I feel guilty.
It has been almost three weeks since i received my box of Upping the Anti – the Toronto journal of radical theory and action, put out by comrades from Autonomy and Solidarity – and still nothing on this blog about it…
…the problem is that the journal is actually really good. Lots of interesting interviews and “panel discussions,” and some good articles to boot – it feels like it deserves a thorough review, and as with any such daunting task the easiest way to approach it is procrastination.
Nevertheless, one can’t procrastinate for ever, and it really is a good journal… so why don’t we just begin at the beginning?
The editorial to UTA #1 explains that “Upping the Anti refers to our interest in engaging with three interwoven tendencies which have come to define much of the politics of today’s radical left in Canada: anti-capitalism, anti-oppression, and anti-imperialism.”
Developing this theme, the editorial to UTA #2 attempts to grapple specifically with what “anti-oppression” politics mean (we are told that the next issues will deal with anti-capitalism and anti-imperialism). Swimming against the current, UTA affirms the centrality of class but refuses to reject identity politics out of hand. Their analysis is pretty close to my own on this question – namely, that “anti-oppression politics” developed out of (but not against) the left, as a way of supporting and understanding people’s resistance to oppression beyond the edges of the obvious class struggle.
As their editorial puts it:
As activists, we are often initially radicalized through our inductions into “identities” of class, gender, race, sexuality, or culture. These identities emerged out of specific struggles against different forms and instances of oppression: from struggles against segregation, racism, and colonialism, to feminist struggles for reproductive rights and against male violence and to queer struggles against sexual repression and the gender binary. They also emerged out of a critique of the limitations and silences, both in terms of political strategy and organizational practice, of “malestream” socialist politics.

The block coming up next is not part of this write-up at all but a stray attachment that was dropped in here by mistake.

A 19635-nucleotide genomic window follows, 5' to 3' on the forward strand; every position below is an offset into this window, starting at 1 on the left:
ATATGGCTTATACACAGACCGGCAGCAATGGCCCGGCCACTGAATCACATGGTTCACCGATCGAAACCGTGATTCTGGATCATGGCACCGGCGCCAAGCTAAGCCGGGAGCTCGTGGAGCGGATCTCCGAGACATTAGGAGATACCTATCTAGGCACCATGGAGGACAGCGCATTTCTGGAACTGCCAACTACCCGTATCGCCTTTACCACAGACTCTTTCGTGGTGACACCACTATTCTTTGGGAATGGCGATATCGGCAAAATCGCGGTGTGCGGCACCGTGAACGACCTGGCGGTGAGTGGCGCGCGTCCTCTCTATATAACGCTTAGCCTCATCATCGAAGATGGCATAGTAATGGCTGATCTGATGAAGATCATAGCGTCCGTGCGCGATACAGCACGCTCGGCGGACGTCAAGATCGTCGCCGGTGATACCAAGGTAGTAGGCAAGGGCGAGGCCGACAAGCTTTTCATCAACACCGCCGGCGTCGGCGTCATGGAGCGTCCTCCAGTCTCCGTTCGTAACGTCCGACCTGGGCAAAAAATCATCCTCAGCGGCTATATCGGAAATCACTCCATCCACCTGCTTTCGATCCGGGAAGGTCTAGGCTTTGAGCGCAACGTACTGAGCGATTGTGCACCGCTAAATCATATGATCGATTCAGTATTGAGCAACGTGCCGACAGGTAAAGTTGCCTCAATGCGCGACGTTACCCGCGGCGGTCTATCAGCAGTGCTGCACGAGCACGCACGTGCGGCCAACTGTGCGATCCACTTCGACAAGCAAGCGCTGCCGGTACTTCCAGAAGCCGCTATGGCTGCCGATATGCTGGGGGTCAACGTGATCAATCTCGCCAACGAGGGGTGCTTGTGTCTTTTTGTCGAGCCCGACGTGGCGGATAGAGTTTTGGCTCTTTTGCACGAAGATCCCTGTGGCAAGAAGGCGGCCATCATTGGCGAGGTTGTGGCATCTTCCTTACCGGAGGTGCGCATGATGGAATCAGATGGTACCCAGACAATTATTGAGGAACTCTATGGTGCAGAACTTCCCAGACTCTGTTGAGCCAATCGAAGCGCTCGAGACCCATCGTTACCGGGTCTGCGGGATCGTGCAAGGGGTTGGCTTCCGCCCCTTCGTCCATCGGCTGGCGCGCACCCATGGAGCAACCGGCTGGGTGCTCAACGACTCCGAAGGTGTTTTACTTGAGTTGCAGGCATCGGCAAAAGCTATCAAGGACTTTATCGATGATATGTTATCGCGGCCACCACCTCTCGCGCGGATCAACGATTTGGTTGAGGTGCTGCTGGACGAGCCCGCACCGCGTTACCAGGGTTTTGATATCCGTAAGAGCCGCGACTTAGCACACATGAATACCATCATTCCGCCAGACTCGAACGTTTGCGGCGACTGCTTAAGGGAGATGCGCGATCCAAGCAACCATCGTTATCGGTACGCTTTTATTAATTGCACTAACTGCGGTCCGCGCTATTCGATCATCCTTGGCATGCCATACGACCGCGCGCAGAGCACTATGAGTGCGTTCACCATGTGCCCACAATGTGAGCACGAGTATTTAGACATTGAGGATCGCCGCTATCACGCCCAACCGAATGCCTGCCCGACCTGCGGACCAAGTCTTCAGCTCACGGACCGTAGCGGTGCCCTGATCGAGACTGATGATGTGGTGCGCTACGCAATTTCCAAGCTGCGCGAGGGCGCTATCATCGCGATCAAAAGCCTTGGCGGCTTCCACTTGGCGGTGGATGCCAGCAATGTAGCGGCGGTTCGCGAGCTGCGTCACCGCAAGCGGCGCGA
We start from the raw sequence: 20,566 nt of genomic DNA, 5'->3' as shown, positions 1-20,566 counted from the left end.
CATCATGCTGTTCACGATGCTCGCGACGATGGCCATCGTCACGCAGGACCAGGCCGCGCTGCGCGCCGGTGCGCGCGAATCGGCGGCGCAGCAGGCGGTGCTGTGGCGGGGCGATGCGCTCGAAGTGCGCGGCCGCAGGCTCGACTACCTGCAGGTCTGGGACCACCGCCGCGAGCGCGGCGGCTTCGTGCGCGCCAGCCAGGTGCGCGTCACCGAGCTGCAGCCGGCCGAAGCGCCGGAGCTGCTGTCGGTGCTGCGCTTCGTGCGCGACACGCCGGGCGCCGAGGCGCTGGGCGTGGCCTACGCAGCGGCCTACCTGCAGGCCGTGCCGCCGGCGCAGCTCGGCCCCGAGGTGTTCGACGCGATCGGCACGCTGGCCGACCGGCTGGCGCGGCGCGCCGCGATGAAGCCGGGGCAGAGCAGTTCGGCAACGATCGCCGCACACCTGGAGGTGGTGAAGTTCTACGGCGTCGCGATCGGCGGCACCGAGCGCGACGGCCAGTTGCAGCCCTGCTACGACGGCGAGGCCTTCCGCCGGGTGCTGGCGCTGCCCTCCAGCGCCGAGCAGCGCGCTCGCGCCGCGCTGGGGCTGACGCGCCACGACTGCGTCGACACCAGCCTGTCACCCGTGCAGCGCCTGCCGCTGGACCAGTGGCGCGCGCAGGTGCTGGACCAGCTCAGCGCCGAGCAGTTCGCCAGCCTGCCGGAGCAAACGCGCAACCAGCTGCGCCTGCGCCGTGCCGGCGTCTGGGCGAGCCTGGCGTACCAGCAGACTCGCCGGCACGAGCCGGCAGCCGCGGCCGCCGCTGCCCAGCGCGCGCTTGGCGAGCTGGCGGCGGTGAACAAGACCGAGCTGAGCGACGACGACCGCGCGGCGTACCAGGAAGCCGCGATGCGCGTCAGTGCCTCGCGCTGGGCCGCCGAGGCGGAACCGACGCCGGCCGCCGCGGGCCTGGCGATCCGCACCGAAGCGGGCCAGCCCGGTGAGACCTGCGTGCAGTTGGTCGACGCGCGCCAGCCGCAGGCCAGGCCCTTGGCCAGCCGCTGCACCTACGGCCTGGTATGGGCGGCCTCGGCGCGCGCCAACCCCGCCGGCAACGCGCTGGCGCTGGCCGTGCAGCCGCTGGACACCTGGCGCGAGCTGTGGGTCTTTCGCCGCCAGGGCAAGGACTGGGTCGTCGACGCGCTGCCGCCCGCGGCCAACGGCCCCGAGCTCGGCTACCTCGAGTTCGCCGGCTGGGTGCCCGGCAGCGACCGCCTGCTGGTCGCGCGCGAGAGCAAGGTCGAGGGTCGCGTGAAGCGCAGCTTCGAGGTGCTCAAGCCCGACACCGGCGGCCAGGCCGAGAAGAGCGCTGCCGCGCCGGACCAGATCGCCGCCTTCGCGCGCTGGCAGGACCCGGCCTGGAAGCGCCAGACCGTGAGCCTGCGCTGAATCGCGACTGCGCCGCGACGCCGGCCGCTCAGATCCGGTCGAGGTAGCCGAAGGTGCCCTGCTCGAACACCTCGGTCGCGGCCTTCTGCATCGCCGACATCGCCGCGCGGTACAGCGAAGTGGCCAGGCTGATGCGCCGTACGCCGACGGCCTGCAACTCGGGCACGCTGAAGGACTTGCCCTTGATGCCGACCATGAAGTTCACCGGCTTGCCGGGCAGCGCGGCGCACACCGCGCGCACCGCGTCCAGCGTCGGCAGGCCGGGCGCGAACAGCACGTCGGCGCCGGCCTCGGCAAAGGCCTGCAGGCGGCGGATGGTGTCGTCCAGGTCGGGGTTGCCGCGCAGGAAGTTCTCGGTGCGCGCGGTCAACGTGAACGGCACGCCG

As these various struggles developed they came face to face with the failures of the “old left” to adequately conceptualize relations of oppression in capitalist society, and the failure of mass movements to address their own internal dynamics of domination and unequal power relations. In the first case, these new social movements came up against a class reductionist Marxism which often treated class itself as an undeclared identity for white, Western and male workers. Although there existed some marginalized Marxist groups and theorists who continued to analyze class as a relation and process of social formation, for the most part Marxism seemed unable to offer a liberatory alternative to either Western capitalism or Soviet Stalinism. While Marxist movements continued to be influential during the 1960s, identity politics and activism emerged both within and outside of Marxist circles as a way to address patterns of oppression that were too often ignored or dismissed.
I might quibble that this actually underplays the degree to which “anti-oppression politics” developed organically within the left, and exaggerates the hegemony of so-called “class reductionism” (at the risk of turning it into a strawman)… but recognizing that in our quite snippety activist culture even internal developments are often expressed as being antagonistic to what came before (ah, the romance of the S-M dialectic), i think the above account is more correct than incorrect.
Of course, “anti-oppression politics” eventually took the form of “identity politics,” which contained both radical and reactionary tendencies. Today most on the left would agree that the reactionary tendencies won out, but i believe that this was largely due to external factors.